The KOU would have study centres which would facilitate connected and distributed classrooms. The mentors at the study centres would be the teachers-in-contact of the university. While the KOU tutors would be connected virtually with the students, the mentors would be in face to face contact. Learning would take place in small groups. In fact KOU would seek to nurture cooperative learning—production learning and service learning-beginning from a small group to learners leading up to mass collaboration. The KOU’s evaluation would be two-pronged. It would be based on the performance of the individual and also that of his group.

How would the university partner with all sections of society?

We would propose an advisory committee to oversee the functioning of the University. The Vice-Chancellor should function in the mode of a CEO. The nine or ten members in the advisory committee would be drawn from all walks of life and would include the Chief Minister, the Education Minister and so on.

There is no point in the KOU giving students mere theoretical knowledge. Mere theory would be insufficient to link education with development.

The practical, work-experience part of the KOU courses would be drawn from agencies that work in the field.

The units of the Kudumbashree for instance can provide vital inputs on how a certain theory translates into practice and in which places a theory needs revision or correction.

All government departments would need to collaborate with the KOU. So, if a person wishes to do a course in fisheries, he would know whose expertise he can rely on.

Something on the vocational front can be provided by the ITIs… any person or organisation who would be able to provide inputs for that vital link between education and development. Even the private sector can be roped in for this.

On the funds of the new university, its teachers and on creating ‘wealth’ for the community.

The committee has recommended Rs.100 crore for five years so that the KOU can be up and running. Considering the educational requirements of our society, this is hardly a big sum.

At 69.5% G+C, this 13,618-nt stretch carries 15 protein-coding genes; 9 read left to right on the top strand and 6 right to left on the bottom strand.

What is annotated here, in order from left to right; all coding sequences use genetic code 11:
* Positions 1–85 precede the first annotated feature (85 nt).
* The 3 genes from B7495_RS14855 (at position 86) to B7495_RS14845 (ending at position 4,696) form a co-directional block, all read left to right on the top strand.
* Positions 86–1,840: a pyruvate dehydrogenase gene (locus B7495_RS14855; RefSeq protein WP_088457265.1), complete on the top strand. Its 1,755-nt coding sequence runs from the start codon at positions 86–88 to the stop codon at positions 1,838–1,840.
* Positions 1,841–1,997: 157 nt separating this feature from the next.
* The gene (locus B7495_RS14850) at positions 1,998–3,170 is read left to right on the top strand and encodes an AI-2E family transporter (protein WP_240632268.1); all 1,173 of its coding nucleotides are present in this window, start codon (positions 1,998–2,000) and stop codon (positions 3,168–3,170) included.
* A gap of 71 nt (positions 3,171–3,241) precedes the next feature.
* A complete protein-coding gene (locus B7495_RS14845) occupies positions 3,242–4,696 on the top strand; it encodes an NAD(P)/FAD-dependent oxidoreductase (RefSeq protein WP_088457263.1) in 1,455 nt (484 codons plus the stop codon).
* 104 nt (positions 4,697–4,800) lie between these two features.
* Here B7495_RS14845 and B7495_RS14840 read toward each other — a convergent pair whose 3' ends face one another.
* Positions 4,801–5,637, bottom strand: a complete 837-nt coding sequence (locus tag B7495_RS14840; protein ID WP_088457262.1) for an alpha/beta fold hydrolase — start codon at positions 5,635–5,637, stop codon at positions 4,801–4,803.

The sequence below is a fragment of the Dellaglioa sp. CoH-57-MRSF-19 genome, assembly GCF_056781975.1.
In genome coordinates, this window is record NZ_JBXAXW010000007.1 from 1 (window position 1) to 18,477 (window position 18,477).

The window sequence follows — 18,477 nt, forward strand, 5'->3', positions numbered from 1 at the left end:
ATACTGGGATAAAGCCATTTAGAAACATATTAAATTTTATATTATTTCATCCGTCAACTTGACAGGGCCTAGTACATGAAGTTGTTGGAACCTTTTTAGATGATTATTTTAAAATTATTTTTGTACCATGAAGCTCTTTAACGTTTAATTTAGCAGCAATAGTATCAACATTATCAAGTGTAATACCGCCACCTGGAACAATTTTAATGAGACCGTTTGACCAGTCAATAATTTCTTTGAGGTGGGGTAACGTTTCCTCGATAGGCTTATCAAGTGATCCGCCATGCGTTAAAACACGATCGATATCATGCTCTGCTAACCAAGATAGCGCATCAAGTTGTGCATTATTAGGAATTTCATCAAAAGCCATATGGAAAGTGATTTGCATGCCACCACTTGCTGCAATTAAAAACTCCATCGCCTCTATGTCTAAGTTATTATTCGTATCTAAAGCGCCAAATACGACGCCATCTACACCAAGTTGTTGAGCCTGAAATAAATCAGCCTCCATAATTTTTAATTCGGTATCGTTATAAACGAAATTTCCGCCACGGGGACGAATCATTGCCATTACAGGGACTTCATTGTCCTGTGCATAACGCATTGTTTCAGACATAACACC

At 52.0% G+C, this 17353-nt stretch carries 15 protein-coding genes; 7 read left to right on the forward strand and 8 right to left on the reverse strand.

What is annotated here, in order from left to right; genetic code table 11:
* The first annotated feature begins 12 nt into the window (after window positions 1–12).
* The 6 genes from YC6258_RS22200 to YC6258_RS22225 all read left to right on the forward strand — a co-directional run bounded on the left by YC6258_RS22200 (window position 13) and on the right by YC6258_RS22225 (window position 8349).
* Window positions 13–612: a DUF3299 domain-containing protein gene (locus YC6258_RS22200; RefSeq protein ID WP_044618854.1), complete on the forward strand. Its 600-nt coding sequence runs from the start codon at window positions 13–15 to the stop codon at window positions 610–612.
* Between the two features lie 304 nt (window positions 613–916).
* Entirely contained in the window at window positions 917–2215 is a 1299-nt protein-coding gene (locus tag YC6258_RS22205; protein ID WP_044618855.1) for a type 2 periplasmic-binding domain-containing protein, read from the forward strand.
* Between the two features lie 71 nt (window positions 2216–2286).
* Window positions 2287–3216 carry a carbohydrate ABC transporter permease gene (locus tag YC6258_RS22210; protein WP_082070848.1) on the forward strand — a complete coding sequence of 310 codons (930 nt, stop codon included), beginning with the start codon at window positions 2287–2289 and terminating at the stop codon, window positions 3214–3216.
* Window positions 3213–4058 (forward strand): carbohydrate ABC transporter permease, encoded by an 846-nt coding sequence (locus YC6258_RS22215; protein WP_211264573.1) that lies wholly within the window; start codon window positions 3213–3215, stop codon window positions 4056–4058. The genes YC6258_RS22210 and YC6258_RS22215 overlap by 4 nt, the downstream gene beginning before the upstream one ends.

We expect the central government too to pitch in for setting up the open university. As I have already indicated, the serving teachers would, in the beginning, start fashioning courses.

Later, whoever joins in the process of creating the open database can be paid on a performance basis. There would be a fixed, assured, retainer so that there is security for the teacher.

Any further payment would be on the basis of the demand for that course and that teacher from the student community.

The development of resources — either for an individual and his group or for the community and society—should be the outcome of a learning process.

Each student of the university should have in his or her name an ‘account’ in a ‘bank.’

The resources or the wealth he or she created should be put in that account as credit. This credit bank would be an important aspect of the KOU and its system of education.

Eventually this can lead to the micro-exchange of credit from one individual or group to another group or a community. This, hopefully, would shift the emphasis away from money as the sole unit for transaction and valuation of wealth or resources.

On the gap that KOU would seek to fill.

We have always measured education as something related to the outcome of examinations. Education in essence is the process of teaching-learning. Open and conventional universities have for long neglected this process. Open universities in particular have developed good learning material but have failed on the delivery front.

They pass on this material to students and then have no control over the transaction part, the interaction between students and teachers.Even teachers do not value this interaction all that much. But in the KOU, this process would be at the core of its operations.

This would be based on the “one for all and all for one’ principle. Education would be made qualitative and relevant to each individual.